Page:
Friday also presents a big opportunity for some players to secure premier roles on the team. Who will be the top rusher? Veteran and two-time Super Bowl participant Tevin Coleman is currently slotted in the top rushing role on the official depth chart but Michael Carter, Ty Johnson, and La’Mical Perine have each looked strong at different points of the summer. The backup quarterback debate has yet to be resolved as well. Mike White has been quiet if not consistent but sustained a rib injury in Green Bay last weekend. James Morgan has struggled and veteran Josh Johnson has yet to see the field.
Brendan Carpenter: Fill the Hole Jarrad Davis Leaves Behind
Well, it’s here. The final 2021 preseason game and, believe it or not, there is still one important question that needs answering: what’s going to happen at linebacker behind C.J. Mosley?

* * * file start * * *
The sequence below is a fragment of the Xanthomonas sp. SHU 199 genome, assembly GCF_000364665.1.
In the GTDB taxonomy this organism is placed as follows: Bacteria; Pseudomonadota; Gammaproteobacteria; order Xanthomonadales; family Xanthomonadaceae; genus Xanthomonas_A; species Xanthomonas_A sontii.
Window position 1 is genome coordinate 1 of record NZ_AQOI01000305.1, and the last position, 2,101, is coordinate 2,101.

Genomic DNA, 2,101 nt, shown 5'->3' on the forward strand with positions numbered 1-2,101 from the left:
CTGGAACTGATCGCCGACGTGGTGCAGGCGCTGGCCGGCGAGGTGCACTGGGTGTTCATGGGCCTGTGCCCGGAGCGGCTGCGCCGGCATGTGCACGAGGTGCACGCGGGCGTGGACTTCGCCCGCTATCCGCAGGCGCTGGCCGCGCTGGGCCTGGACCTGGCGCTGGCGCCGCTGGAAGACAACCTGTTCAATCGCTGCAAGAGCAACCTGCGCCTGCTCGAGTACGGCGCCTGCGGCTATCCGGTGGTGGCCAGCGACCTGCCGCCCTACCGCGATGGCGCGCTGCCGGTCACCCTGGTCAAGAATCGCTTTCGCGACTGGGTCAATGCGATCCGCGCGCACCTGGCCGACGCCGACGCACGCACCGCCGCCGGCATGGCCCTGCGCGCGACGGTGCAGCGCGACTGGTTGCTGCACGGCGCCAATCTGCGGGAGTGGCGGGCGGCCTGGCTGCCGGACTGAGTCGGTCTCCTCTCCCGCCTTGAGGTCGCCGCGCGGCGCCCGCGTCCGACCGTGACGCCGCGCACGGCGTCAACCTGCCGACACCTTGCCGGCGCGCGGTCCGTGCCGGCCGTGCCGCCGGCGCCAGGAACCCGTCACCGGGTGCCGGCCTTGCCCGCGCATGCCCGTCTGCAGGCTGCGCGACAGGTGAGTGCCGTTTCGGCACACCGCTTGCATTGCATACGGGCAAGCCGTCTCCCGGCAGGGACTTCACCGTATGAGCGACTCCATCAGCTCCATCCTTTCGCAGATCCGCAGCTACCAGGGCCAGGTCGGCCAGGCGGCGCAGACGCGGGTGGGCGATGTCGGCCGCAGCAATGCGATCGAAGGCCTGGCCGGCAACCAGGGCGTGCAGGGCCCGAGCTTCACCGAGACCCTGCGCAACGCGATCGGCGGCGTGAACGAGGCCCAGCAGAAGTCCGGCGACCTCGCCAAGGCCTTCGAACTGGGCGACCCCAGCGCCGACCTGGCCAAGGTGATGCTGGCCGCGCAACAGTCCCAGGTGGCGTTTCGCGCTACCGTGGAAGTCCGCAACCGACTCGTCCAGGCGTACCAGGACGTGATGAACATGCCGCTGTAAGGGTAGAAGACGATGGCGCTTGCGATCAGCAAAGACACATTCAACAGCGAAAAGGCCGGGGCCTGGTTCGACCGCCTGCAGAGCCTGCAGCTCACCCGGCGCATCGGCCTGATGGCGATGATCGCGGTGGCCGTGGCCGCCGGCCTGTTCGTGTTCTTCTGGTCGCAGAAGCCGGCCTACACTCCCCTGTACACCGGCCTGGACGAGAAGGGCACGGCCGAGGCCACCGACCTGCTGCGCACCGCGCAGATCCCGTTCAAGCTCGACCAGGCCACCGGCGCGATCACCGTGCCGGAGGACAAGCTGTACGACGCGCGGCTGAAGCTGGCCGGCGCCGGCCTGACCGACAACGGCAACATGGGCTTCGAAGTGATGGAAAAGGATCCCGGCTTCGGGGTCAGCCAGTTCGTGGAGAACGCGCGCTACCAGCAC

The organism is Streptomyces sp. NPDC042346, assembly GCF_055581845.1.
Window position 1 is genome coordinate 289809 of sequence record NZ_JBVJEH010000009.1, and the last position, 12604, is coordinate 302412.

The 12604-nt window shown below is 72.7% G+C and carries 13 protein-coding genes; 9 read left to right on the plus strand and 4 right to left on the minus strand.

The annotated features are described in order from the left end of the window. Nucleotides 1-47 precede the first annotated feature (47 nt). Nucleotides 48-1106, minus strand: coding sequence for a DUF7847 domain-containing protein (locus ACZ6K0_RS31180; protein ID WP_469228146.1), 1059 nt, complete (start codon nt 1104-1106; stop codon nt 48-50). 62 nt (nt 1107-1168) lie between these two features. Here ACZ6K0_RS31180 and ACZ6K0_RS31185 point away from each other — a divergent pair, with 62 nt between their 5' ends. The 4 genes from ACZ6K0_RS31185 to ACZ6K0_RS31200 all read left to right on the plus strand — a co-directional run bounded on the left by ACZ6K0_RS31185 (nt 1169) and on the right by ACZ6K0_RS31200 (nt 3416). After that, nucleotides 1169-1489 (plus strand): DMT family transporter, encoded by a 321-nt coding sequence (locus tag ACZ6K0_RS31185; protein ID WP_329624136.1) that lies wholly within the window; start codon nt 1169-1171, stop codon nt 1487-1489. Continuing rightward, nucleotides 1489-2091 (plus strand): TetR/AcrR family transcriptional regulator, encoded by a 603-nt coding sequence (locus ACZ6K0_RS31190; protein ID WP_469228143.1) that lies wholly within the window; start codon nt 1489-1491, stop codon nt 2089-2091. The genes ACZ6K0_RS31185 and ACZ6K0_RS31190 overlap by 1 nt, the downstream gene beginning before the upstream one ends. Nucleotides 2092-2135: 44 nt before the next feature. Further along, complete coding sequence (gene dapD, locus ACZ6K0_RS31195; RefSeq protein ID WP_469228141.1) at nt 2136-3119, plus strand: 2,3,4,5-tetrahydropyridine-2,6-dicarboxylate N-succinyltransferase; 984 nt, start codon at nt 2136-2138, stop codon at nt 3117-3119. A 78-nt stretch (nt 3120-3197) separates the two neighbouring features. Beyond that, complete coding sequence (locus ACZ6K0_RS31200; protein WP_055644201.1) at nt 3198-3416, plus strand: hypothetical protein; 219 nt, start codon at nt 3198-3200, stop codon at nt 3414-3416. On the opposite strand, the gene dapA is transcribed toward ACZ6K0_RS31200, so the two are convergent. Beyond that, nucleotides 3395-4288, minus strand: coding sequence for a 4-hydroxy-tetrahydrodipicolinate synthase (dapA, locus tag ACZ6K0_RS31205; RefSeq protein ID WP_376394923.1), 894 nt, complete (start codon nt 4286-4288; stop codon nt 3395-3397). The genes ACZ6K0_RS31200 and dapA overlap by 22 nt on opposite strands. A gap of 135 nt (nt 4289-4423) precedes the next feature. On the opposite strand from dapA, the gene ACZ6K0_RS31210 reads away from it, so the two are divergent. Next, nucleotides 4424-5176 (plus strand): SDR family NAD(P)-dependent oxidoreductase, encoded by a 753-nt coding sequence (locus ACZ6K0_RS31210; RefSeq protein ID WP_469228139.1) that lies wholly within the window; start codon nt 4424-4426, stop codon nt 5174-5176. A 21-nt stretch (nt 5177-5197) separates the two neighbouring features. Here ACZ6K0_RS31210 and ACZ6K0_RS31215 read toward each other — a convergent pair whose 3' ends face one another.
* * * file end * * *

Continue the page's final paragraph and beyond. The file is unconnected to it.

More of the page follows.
The linebacking situation seemed set. It was going to be Mosley and Jarrad Davis manning the main two inside spots. However, with Davis going down for about two months, there’s a hole. The news wasn’t wanted by anyone, but with the injury comes new opportunities for other players. These opportunities could be exciting too, as rookies Jamien Sherwood and Hamsah Nasirildeen will have prime chances to impress.
Sherwood, Nasirildeen, and the veteran depth at linebacker (i.e. Blake Cashman, Noah Dawkins) need to help create some post-Davis clarity on Friday night. If the Jets linebackers can show some ability to make impactful plays and stand tall with the added adversity, it’ll end the preseason on a relatively high note. Well, as high as it could be now.
Expect the linebackers to rotate in and out frequently and to get a glimpse of everything they have to offer. Hopefully, they will be able to achieve the goal of clarity somewhat quickly.
As the New York Jets inch closer to training camp, ESM looks at the offensive roster battles to watch at every position.